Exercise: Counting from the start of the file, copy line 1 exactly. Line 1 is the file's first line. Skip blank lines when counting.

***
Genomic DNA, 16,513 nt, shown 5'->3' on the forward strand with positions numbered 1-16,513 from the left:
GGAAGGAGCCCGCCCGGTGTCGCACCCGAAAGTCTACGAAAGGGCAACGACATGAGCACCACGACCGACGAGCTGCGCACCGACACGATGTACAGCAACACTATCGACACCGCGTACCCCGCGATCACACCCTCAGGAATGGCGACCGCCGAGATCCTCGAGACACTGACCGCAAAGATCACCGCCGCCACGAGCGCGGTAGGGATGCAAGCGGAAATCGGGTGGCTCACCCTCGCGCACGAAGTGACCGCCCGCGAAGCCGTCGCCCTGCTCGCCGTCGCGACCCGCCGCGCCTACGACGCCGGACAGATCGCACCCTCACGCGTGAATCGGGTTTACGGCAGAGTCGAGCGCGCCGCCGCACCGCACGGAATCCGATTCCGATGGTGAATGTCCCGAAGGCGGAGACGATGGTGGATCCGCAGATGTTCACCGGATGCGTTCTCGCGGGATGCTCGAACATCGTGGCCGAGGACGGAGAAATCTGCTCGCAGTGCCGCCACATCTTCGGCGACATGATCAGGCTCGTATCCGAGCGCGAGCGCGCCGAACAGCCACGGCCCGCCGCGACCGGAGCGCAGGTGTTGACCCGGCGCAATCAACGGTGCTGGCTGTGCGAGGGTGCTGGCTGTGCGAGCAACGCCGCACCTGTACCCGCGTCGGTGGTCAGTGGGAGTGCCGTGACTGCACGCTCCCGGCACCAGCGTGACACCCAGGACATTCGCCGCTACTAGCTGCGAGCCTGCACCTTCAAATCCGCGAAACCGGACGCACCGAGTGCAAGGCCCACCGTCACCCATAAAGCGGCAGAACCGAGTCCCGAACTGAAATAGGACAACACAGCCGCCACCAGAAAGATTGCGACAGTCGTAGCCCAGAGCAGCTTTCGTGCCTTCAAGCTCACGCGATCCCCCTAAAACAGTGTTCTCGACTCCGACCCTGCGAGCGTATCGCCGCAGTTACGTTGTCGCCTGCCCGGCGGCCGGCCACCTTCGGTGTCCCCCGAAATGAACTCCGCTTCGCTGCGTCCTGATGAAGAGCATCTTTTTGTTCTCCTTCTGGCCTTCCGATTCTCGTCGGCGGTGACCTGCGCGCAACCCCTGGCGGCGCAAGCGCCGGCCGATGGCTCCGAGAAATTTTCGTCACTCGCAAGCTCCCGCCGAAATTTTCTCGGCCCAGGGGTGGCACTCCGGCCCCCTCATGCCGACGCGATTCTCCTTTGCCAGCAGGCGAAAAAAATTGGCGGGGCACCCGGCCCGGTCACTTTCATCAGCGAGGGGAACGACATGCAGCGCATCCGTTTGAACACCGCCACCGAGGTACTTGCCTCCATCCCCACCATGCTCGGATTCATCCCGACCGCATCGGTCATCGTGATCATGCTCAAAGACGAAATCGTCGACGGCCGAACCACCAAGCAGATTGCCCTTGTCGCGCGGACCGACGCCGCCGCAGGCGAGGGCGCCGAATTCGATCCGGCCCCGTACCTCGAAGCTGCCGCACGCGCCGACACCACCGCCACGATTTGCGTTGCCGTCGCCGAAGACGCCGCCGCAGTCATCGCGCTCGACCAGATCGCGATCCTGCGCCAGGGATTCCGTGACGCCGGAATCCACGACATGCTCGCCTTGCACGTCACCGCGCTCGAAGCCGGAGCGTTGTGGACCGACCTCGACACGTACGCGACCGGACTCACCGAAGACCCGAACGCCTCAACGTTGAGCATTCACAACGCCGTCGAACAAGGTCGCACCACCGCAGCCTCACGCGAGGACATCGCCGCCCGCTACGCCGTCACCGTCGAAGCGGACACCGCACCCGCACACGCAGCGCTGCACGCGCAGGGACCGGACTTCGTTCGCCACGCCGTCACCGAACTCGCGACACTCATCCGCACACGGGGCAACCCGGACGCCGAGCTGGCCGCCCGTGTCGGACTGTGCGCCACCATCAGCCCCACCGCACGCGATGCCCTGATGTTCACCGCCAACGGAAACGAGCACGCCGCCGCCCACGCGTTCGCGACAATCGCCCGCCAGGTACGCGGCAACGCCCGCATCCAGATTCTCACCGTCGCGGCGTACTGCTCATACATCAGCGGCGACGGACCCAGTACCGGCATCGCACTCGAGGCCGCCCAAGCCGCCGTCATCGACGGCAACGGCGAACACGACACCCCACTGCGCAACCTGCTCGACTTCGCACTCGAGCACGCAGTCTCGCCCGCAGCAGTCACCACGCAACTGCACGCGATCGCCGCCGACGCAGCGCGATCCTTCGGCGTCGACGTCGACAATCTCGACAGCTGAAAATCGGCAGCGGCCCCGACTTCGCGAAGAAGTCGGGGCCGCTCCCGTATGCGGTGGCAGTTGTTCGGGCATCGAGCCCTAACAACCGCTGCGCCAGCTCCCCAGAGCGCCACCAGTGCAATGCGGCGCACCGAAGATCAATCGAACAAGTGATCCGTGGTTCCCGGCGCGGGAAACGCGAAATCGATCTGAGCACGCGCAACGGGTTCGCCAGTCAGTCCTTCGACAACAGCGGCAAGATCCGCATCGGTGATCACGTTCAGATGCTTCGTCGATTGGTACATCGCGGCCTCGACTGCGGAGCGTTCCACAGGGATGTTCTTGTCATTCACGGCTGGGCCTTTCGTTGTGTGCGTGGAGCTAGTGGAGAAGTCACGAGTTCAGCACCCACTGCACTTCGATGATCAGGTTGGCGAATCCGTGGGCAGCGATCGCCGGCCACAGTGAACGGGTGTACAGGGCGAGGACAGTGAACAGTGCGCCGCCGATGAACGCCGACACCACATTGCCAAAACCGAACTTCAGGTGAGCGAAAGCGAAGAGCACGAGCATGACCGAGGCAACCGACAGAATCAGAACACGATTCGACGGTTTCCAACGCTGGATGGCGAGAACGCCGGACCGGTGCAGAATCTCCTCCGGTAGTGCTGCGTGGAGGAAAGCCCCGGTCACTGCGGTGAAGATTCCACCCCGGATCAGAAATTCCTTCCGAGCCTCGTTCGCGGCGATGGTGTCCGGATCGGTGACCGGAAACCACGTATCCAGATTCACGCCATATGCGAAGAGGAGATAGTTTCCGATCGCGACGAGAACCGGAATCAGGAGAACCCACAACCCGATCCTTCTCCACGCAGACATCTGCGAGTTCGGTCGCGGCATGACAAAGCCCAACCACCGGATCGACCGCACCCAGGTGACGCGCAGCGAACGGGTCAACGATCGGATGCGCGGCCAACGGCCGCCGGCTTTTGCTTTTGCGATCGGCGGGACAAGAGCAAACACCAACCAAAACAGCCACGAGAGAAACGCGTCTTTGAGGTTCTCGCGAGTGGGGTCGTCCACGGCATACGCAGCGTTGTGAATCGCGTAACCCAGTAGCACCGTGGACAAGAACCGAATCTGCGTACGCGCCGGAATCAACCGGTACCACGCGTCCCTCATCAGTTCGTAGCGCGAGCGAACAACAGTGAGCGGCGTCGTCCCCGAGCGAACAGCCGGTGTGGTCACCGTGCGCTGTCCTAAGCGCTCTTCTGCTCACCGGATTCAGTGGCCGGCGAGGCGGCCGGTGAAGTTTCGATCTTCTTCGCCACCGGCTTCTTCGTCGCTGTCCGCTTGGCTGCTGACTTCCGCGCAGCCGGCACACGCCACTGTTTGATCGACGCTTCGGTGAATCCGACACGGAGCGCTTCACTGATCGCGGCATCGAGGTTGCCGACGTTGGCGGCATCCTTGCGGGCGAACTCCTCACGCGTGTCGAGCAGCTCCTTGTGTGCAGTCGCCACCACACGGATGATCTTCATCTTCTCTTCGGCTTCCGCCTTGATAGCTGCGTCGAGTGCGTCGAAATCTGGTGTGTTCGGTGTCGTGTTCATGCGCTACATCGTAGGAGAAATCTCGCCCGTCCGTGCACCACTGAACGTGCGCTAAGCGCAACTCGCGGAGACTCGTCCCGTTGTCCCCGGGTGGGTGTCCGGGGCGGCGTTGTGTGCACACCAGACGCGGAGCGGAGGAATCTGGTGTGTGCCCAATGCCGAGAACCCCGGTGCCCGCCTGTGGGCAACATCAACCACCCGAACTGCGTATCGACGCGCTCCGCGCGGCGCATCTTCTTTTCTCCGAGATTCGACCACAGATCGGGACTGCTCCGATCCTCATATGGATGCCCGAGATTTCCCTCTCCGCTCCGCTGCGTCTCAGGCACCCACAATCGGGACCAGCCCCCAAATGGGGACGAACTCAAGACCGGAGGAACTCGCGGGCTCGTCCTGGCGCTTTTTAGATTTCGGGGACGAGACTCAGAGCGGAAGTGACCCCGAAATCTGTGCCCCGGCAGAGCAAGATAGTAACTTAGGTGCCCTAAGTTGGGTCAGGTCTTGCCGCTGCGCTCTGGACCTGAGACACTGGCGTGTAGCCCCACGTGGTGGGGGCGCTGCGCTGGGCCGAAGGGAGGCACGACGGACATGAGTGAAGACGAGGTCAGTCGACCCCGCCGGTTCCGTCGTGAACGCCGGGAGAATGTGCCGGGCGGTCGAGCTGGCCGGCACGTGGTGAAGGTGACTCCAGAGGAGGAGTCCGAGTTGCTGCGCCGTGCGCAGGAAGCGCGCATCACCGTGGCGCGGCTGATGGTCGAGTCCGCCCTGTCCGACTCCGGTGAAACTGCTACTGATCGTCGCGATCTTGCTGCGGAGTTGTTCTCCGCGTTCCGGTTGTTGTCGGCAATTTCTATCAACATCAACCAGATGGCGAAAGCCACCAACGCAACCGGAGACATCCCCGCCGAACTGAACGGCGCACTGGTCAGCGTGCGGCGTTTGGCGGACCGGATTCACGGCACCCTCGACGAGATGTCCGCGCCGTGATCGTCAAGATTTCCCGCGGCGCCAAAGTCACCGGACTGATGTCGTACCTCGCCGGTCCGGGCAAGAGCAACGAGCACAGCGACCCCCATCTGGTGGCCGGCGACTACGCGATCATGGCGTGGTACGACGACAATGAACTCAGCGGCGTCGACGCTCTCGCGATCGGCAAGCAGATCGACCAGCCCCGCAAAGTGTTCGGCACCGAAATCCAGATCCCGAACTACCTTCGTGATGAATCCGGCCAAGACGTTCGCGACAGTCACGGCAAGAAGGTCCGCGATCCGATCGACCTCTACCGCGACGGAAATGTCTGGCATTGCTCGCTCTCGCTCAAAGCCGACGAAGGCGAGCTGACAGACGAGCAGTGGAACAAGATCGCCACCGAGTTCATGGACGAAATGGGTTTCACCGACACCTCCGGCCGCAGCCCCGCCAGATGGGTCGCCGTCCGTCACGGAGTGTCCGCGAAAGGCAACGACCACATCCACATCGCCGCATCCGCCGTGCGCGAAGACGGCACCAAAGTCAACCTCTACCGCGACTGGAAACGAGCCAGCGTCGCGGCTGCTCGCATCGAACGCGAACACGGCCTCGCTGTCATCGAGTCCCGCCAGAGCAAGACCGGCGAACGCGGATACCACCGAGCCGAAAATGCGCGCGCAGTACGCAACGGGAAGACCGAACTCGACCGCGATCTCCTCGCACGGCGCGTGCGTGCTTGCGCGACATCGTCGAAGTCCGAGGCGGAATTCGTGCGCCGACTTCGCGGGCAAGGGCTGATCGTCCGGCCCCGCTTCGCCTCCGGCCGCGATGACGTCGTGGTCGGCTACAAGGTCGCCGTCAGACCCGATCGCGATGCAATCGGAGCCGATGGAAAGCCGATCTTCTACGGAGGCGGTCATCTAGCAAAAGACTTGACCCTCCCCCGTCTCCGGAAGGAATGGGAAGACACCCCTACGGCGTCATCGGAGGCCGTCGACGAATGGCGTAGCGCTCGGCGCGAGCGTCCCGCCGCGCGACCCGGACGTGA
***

Genomic DNA, 16,513 nt, shown 5'->3' on the forward strand with positions numbered 1-16,513 from the left: